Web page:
If you're looking for an in-depth, metaphysical analysis of the New Testament's Fourth Gospel, you won't do any better than Canadian Physics and Comparative Religion Professor Ravi Ravindra's The Gospel of John in the Light of Indian Mysticism. Originally released back in 1990 as Yoga of the Christ, and again in 1998 as Christ the Yogi: a Hindu Reflection on the Gospel of John, the book shows Dr. Ravindra's deep understanding of the mystical teachings encoded into the narrative of an arguably often misinterpreted document attributed to John the Apostle.
A long-time seeker, Ravindra emphasizes in his interpretation of The Gospel According to St. John that he sees it as pointing in a direction that can aid one in the search for inner transformation. Viewed from this angle, the Gospel's text takes on greatly expanded new and revelatory meaning. Perhaps because of his background in traditions of the East, Dr. Ravindra is able to comfortably make comparisons to ideas in other sacred writings which illustrate the richness of the metaphoric and symbolic allusions that have come down to us over the centuries since this Gospel first came to light. The reader who possesses even the slightest nature of spiritual inquiry will find this book tending to promote increased meaning and aim to his or her path. It furthers the practitioner's awakening to a state of increased openness to that which can and might be transmitted from a higher consciousness. Along this line, Ravindra encourages us to "allow the Gospel to work its magic lifting us above ourselves."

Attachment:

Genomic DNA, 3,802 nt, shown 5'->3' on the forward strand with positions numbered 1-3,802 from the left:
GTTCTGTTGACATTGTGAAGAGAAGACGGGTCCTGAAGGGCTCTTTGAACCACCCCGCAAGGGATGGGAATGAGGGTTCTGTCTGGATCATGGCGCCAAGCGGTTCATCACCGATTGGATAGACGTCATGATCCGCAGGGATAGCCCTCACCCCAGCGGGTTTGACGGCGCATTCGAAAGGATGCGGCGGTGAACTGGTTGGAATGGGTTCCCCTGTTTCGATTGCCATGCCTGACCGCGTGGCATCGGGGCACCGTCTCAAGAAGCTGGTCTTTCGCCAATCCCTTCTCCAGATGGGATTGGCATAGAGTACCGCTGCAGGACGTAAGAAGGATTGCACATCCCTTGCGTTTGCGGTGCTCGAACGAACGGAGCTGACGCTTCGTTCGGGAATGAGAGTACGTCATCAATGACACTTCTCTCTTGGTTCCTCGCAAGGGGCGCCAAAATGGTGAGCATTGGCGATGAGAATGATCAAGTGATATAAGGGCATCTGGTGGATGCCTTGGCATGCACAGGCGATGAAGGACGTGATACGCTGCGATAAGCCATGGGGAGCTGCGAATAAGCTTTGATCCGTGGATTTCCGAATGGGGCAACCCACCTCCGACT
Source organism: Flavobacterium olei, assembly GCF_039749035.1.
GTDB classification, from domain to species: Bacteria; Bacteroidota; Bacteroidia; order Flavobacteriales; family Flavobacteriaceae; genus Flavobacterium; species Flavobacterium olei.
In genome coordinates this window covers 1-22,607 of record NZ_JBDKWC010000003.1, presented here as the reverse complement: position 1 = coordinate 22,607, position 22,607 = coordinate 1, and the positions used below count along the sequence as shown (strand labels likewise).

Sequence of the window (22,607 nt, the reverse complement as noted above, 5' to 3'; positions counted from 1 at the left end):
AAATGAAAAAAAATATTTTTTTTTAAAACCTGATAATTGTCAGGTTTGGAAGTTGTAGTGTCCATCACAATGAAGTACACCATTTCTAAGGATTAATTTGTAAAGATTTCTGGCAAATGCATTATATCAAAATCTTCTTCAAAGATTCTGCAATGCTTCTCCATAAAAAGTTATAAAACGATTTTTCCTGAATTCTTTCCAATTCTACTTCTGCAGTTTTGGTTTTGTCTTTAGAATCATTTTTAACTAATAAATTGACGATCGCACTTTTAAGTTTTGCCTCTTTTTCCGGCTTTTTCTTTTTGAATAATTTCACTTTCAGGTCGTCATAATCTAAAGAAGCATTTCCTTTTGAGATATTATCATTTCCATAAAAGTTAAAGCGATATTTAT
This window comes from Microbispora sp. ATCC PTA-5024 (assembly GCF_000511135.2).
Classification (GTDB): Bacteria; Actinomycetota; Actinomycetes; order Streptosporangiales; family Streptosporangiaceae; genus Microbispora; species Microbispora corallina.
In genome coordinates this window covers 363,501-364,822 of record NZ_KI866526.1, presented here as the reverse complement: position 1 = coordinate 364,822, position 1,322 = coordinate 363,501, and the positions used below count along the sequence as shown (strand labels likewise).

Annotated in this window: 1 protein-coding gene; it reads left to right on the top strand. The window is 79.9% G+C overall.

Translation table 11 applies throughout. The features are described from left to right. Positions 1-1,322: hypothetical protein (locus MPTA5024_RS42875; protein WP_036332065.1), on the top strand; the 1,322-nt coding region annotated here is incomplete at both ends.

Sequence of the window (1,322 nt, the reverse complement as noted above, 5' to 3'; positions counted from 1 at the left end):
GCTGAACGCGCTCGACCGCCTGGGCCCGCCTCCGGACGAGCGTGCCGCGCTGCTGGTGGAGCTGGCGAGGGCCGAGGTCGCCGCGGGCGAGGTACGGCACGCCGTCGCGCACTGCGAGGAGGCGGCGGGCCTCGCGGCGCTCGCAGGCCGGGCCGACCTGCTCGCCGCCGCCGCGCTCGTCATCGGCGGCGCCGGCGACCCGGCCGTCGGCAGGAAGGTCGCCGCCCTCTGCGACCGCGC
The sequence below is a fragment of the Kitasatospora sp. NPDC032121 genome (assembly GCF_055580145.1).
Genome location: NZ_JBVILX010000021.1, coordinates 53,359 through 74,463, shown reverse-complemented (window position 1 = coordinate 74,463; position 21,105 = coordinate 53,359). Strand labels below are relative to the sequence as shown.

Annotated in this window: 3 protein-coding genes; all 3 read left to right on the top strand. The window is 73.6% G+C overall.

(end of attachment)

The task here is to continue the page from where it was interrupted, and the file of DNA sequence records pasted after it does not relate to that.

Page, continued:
What becomes increasingly clear are the various levels of being within each of us. The book encourages one to rise above even religion itself to a new level of awareness by "letting the inner Christ grow in us." The methods for doing this are given in each of the Gospel's many stories and parables, and Dr. Ravindra explains them, one at a time, in order to offer a surprisingly simple but powerful teaching lesson from each with great care and deep understanding. As I did, you will undoubtedly feel a certain calm uplifting from the very outset as he dissects the stories with a compassion for what he feels are their hidden but real meanings. To say that he has decoded the esoteric aspects of the Fourth Gospel is an understatement, indeed.